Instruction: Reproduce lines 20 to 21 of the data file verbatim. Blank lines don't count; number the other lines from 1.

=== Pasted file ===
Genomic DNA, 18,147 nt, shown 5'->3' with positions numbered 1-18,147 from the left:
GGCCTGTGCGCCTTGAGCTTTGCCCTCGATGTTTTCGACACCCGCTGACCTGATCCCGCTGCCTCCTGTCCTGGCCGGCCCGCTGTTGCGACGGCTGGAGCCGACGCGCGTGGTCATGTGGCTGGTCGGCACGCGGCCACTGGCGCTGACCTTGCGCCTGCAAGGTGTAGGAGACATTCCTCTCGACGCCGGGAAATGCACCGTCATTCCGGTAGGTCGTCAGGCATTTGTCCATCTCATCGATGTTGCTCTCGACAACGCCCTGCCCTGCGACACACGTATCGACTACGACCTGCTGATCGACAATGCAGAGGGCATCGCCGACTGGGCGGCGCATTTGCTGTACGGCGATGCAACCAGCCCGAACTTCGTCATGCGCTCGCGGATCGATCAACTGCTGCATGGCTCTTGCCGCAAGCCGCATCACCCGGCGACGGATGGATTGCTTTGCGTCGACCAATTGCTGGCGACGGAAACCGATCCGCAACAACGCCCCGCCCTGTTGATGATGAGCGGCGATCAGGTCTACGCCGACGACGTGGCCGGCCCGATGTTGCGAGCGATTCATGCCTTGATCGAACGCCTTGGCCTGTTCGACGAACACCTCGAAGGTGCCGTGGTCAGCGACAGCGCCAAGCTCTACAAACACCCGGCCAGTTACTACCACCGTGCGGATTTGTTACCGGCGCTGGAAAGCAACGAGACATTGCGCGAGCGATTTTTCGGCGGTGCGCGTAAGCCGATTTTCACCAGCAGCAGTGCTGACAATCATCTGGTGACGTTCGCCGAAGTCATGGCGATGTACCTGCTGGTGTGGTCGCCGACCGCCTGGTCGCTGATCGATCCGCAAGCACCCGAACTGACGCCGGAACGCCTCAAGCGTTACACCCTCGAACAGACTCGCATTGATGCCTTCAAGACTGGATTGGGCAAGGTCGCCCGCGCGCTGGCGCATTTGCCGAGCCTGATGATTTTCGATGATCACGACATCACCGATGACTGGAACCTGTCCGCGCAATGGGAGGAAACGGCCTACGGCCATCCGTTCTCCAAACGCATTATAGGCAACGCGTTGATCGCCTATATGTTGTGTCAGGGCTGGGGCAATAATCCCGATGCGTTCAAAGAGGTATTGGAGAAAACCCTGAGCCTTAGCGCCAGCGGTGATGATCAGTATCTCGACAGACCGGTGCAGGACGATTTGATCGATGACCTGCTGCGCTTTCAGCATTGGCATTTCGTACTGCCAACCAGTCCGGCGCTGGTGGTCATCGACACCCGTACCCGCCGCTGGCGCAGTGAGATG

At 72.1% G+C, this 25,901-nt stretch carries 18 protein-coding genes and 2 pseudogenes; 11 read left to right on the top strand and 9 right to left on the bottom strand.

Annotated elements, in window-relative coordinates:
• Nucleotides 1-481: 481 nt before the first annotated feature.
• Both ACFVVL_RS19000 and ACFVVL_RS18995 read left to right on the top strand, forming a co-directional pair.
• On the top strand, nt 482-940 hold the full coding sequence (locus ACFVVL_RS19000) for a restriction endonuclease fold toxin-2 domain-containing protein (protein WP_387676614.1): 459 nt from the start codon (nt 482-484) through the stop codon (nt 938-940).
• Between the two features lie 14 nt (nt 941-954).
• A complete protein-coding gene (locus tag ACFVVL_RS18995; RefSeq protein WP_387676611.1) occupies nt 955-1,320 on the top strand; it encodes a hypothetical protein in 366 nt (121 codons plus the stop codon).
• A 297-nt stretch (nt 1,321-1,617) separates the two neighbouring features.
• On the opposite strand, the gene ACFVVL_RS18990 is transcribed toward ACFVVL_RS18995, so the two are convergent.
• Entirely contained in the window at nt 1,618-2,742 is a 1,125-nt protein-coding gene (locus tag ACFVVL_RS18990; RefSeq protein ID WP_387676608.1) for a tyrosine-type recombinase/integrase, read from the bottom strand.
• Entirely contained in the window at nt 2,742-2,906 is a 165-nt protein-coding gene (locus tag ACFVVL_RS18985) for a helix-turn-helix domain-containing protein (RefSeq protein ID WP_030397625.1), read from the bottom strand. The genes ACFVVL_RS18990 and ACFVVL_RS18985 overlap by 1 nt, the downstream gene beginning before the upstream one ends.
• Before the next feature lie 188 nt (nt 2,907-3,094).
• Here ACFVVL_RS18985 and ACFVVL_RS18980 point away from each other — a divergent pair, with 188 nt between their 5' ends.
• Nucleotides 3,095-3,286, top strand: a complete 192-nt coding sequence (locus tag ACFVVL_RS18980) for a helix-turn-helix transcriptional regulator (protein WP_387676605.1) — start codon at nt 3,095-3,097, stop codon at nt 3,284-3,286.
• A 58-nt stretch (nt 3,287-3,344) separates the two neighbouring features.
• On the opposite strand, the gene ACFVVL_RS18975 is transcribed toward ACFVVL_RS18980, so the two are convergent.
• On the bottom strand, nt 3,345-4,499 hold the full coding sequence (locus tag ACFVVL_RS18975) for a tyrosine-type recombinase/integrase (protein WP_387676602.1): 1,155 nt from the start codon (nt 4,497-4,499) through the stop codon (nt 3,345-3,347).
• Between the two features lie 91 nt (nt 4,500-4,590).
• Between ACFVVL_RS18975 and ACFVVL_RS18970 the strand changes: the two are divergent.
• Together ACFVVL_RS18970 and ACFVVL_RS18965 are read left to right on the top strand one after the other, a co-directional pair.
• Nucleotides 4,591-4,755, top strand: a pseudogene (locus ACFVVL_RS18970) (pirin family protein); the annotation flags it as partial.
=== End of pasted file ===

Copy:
• Between the two features lie 91 nt (nt 4,500-4,590).
• Between ACFVVL_RS18975 and ACFVVL_RS18970 the strand changes: the two are divergent.